Copenhagen Half-Marathon

Photo: provided.

By Todd Nickel

It was about one kilometre in when the thought occurred to me that one year ago today I was running Vancouver’s Eastside 10K in torrential rain. No chance of that here, I thought.

I don’t remember exactly why I chose the Copenhagen Half-Marathon to be my first destination race. The CPH Half is a flat and fast race that winds through the scenic city. I was determined to run a PB and this was the course to do it on as conditions were pretty great for a race: sun with a bit of cloud, a light breeze, 14 C and a 10 per cent chance of rain.

At 11:15 a.m. the gun went off and 20,000 runners began passing over the start line. It took me two and a half minutes for my race to get underway.

RELATED: Severe weather creates chaos at Copenhagen Half-Marathon.

My start was OK: it was crowded in parts, and tough to get into a rhythm on the narrow streets. At 5K, I was already slightly ahead of goal pace. I checked again at 10K and I was a bit further ahead. I was having a good run and having fun.

At 14K, the course passed the library (a building called the Black Diamond) and I snapped a selfie from my phone (yeah, I was that guy) as dark clouds rolled in. The thunder and lightning started. The cracks and booms were loud and quite close.

Copenhagen Half-Marathon

Dark clouds looming overhead. Photo: provided.

At 16K I was still feeling pretty good, and then the rain started. A few drops at first, but pretty big. But I’m from Vancouver, I thought to myself, I run in the rain all the time. Jinx.

The rain fell harder and by 19K I was completely soaked. At 20K, a mix of rain and hail was pouring. We turned the corner onto Øster Allé for the home stretch by Parken Stadium, with the median down the middle of the road and sidewalks forming huge puddles of rain mixed with hail.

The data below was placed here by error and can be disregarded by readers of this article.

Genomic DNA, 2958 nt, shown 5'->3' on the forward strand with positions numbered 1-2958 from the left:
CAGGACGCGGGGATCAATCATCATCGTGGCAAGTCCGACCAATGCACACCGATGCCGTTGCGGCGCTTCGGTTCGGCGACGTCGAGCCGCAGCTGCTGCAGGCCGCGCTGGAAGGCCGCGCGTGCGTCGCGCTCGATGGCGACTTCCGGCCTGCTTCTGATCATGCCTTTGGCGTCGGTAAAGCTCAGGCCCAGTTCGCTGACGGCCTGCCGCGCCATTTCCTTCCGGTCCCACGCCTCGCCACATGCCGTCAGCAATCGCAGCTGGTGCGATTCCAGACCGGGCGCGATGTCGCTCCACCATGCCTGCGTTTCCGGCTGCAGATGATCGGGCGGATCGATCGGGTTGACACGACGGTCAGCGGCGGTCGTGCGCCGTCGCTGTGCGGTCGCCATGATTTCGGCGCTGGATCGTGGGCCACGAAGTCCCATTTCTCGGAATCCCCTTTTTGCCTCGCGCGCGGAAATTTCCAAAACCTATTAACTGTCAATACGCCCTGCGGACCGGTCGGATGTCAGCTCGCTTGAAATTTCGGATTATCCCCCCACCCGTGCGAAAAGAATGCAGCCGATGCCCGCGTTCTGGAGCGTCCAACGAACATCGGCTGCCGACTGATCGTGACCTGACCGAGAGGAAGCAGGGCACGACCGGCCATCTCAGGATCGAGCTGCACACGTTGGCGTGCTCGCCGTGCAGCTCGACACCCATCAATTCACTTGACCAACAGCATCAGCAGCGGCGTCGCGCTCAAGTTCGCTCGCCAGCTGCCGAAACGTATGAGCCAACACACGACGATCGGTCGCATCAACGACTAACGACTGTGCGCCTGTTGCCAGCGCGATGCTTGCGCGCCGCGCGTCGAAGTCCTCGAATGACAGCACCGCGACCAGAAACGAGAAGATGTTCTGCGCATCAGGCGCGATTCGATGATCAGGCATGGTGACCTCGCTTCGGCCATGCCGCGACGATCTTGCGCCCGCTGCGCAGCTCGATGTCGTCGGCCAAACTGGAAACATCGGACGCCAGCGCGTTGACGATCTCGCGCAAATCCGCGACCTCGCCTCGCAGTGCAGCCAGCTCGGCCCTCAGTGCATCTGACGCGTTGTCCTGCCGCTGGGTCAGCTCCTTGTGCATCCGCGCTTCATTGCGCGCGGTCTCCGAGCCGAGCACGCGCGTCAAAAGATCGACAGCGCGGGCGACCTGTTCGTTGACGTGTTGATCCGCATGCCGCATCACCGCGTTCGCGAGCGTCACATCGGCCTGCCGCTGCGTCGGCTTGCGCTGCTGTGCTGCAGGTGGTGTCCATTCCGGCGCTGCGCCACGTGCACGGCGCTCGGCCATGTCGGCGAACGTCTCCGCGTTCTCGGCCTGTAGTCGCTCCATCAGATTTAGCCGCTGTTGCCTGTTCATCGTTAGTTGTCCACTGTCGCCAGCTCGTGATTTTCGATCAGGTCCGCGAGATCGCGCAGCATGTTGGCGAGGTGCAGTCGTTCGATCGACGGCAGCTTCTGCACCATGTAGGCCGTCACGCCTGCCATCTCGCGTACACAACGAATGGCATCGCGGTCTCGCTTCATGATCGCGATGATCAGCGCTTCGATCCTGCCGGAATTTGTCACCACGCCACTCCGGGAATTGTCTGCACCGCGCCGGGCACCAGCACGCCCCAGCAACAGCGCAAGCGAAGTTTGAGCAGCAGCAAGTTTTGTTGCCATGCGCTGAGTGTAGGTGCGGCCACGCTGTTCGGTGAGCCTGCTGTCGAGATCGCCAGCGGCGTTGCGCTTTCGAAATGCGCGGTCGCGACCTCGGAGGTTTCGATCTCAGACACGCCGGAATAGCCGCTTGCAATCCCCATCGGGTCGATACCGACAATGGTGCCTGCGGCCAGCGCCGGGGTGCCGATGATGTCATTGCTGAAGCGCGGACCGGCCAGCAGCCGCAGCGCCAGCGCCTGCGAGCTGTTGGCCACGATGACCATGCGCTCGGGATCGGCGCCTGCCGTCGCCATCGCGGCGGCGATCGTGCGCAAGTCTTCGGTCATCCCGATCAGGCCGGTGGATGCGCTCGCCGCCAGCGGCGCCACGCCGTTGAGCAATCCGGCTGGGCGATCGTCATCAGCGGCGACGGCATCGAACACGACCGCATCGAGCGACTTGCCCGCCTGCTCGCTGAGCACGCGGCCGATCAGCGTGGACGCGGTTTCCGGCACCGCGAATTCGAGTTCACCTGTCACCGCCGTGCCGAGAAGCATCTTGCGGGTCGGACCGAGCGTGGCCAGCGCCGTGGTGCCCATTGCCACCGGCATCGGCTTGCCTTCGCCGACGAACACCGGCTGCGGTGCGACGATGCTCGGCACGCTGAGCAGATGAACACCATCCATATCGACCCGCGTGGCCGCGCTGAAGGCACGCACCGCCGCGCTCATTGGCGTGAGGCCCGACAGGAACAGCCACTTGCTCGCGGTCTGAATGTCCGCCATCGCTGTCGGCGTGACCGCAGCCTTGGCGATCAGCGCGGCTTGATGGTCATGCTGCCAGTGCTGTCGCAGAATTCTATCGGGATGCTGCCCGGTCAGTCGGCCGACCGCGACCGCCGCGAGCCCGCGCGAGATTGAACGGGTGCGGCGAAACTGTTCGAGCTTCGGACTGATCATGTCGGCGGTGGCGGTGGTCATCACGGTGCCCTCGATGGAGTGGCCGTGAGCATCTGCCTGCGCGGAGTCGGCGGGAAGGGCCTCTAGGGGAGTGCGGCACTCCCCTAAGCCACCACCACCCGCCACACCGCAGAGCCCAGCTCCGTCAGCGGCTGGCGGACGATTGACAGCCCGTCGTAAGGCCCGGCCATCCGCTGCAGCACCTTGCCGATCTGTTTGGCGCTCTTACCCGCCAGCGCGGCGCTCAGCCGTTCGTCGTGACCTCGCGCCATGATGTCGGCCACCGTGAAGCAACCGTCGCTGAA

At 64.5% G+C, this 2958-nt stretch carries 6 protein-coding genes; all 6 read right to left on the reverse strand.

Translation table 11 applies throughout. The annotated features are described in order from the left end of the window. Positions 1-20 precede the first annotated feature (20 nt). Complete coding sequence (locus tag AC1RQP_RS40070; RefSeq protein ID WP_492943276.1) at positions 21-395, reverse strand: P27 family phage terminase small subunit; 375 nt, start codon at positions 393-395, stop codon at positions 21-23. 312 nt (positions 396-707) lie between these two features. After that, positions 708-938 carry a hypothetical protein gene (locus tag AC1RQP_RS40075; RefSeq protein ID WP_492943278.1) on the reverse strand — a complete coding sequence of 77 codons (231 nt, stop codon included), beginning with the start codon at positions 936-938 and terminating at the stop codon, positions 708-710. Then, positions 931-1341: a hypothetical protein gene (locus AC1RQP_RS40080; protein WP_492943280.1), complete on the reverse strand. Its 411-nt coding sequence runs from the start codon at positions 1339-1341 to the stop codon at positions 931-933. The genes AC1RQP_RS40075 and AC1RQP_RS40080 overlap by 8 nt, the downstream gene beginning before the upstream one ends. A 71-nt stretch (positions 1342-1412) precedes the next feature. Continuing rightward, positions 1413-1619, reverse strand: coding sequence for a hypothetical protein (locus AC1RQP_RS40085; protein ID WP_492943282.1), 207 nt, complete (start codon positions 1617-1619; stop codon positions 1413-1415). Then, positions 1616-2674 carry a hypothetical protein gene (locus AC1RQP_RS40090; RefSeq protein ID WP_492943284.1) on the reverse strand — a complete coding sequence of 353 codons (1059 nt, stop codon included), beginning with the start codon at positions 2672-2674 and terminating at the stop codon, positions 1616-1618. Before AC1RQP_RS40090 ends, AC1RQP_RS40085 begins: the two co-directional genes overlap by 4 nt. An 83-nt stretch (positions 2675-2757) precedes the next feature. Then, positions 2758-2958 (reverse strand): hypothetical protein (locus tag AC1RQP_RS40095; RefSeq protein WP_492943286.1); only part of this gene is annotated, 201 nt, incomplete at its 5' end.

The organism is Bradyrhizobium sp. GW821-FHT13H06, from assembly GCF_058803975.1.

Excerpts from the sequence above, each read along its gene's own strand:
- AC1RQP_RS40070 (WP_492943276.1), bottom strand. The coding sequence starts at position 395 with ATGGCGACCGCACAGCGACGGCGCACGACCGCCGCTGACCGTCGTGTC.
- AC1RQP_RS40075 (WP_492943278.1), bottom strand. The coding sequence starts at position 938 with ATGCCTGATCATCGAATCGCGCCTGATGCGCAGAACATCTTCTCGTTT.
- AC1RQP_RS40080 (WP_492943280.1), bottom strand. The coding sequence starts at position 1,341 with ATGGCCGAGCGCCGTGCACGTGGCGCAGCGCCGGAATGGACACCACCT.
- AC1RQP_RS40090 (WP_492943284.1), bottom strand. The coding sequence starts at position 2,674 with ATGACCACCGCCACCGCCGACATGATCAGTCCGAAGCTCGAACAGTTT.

At 21K, with 100m to go, the road was completely submerged with any icy watery slush from the downpour. It was painful to run through; each stride my feet felt the cramping shock of being submerged up to my ankles in an ice bath. The race clock was blank as I crossed the finish line. The power was out and the timing mats that hadn’t floated away were submerged.

Fellow racers were huddled on the narrow sidewalks at either side of the finish corral with volunteers standing in the freezing, ankle-deep water imploring us to keep moving. I turned off my stopwatch but my waterlogged phone refused to unlock so I couldn’t turn off Strava.

After collecting my finisher’s medal I made my way to gear check attempting to unlock my phone as the rain continued to come down and the thunder and lightning crashed overhead. I was handed a rain poncho and I found a discarded wristband that I wiped down my phone enough to get it unlocked and turn off Strava tracking, and then take a few photos.

I packed a jacket, a dry tee, and a can of Carlsberg in gear check. If any post-race amenities had survived the torrent downpour I didn’t see them. With no will or reason to hang around I drank my beer and ambled off.

I crossed the finish line at 12:56 p.m. By 1:30 p.m. the race was cancelled. Spectators and runners on course and at the finish were told to go home for their own safety. I later learned that three people had been struck by lightning, but were expected to be OK.

I finished in 1:38:27 – shaving over two minutes off my PB. I expect I’ll beat that time one day, but I will never forget this race.

Todd Nickel started running a few weeks before his 40th birthday, and this year celebrated his 42nd by running his first 42.2K. He lives and runs (mostly) in Vancouver’s West End, and blogs about reading and running at readrunwrite.com.


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